Research Matters: Anup Malani on “Advertisements Impact the Physiological Efficacy of a Branded Drug”
Research Matters is a biweekly feature in which a member of the faculty talks about some of his or her latest work and its impact and relevance to law and society.
Anup Malani, Lee and Brena Freeman Professor of Law and Professor at the Pritzker School of Medicine, worked with economist Emir Kamenica of Chicago Booth and Dr. Robert Naclerio, University of Chicago Professor of Surgery and Section Chief, Otolaryngology-Head and Neck Surgery, to test the effect of direct-to-consumer drug advertisements on health outcomes among patients using the allergy drug Claritin. Their work, "Advertisements Impact the Physiological Efficacy of a Branded Drug," was published in the Proceedings of the National Academy of Sciences of the United States of America.
Q. You’re a law professor and an economist. How did you end up studying the effects of drugs?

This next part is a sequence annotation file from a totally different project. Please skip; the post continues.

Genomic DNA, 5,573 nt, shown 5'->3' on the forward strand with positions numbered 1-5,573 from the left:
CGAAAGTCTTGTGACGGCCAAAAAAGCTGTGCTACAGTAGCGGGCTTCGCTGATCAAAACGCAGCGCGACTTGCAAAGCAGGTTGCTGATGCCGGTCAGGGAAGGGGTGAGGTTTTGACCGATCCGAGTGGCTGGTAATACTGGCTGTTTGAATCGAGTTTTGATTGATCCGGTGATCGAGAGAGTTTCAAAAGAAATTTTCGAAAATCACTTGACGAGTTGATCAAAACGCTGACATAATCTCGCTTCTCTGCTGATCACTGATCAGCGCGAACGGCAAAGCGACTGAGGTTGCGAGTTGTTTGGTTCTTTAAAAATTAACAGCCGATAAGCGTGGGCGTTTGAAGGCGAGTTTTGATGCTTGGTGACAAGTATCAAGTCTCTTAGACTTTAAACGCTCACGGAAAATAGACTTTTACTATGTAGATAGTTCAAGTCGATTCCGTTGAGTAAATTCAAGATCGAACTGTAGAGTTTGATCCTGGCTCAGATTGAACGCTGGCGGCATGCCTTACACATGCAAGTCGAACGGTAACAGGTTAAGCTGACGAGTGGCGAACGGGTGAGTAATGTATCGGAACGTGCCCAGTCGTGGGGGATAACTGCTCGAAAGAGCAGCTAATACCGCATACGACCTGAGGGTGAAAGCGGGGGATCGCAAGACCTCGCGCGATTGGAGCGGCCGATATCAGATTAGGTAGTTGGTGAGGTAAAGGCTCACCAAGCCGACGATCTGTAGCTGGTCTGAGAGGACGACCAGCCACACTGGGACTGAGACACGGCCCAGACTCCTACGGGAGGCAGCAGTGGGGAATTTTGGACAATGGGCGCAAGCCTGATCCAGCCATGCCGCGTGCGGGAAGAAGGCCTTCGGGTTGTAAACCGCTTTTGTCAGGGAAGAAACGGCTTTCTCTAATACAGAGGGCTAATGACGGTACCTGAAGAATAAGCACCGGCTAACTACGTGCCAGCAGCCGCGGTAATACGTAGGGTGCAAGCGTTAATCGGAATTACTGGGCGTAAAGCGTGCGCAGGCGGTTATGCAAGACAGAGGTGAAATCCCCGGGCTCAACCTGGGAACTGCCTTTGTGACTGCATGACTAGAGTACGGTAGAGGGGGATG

A. My dissertation was on placebo effects. I have my PhD from the economics department here. I got the idea while driving from Charlottesville, Virginia, to Washington, D.C., after I finished clerking and was about to go on my honeymoon. During the car ride it occurred to me that clinical trials are interesting for a reason that people hadn’t thought about, which is that when you don’t tell people what they’re going to get, when you blind them, but you tell them what the probability is that they’re going to be treated, you manipulate their expectation about whether they’re going to be treated. So if you compare, for example, a trial that has three-quarters of a chance that you’re going to get the treatment, versus a trial for the same drug where there’s only a 50 percent chance that you’re going to get treated, people will have different expectations. If you want to understand how expectations affect health outcomes, you can use compare treatment arms across clinical trials to do that. That was the focus of my dissertation, published in 2006. Since then, I’ve been doing a lot of work on placebo effects.